AMHERST, Mass. – New research from the University of Massachusetts Amherst Center for Employment Equity (CEE) finds that a 2013 extension of anti-discrimination coverage for sexual orientation and gender identity (SOGI) by the federal Equal Employment Opportunity Commission (EEOC) has greatly expanded protections for LGBT people, especially for residents of the 28 U.S. states that do not have SOGI anti-discrimination laws.
In their report, “Evidence From the Frontlines on Sexual Orientation and Gender Identity Discrimination,” co-authors M.V. Lee Badgett, Amanda Baumle and Steven Boutcher examined data from more than 9,100 SOGI discrimination charges filed with the EEOC or a state agency between 2013-16. Twenty-one states and the District of Columbia currently ban all SOGI discrimination, and one state—Wisconsin—bans discrimination based on sexual orientation. Twenty-four of the other states have at least one city or county that offer some form of protection, but for residents without these local and state-based protections, the EEOC provides the only available recourse for those facing SOGI discrimination.
“We find the biggest increase in charges filed over time are in states without a SOGI nondiscrimination law, since LGBT people had no way to challenge potential discrimination before 2013,” states Badgett, a professor of economics and public policy at UMass Amherst. “Surprisingly, we also see an increase in charges filed in states with SOGI protections, possibly because the EEOC policy makes it safer or more visible as an option.”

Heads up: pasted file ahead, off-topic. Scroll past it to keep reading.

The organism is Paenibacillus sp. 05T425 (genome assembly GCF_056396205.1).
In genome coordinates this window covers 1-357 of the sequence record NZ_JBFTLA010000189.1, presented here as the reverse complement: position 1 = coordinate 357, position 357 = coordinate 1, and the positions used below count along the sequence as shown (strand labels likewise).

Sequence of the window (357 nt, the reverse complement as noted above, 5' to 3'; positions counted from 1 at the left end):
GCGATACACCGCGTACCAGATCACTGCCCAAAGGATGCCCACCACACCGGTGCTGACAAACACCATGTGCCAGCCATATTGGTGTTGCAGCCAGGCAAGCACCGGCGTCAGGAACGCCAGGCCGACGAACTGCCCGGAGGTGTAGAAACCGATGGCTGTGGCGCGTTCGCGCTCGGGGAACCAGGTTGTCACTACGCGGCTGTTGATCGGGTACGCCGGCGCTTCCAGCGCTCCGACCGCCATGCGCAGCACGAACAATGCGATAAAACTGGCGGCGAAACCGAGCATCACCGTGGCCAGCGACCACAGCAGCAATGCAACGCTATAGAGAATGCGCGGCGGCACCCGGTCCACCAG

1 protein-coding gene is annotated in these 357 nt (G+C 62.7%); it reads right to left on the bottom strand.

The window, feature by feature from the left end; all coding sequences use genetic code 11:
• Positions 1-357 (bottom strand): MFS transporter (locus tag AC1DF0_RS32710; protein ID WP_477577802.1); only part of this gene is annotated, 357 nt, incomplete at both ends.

The researchers also found that the rate of filing in states without SOGI protection is about 23 percent lower than in the states with SOGI protections, which suggests that SOGI discrimination is underreported in the states without protections.
“We think that the lower rates in those states would rise with a clearer policy commitment, such as a federal or state law, that would increase the visibility of the right to file a discrimination and security for charging parties,” concludes Boutcher, a senior research fellow for the UMass Amherst Institute for Social Science Research.
Charges were filed by people across the range of demographic categories, but one notable difference was that 43 percent of charging parties were African-American, who account for just 12 percent of the U.S. labor force. A disproportionate number of sexual orientation discrimination charges were filed by men and by black individuals, but for gender identity charges a disproportionate number were filed by women and white individuals.
“These patterns might reflect less accepting attitudes toward gay men than toward lesbians. Another real possibility is that characteristics like race, sex, sexual orientation and gender identity combine to put some people more at risk of discrimination,” notes Baumle, professor and chair of the sociology department at the University of Houston.
The full report, interactive data visualizations and more information about the Center for Employment Equity, including access to EEOC data and reports, can be found here.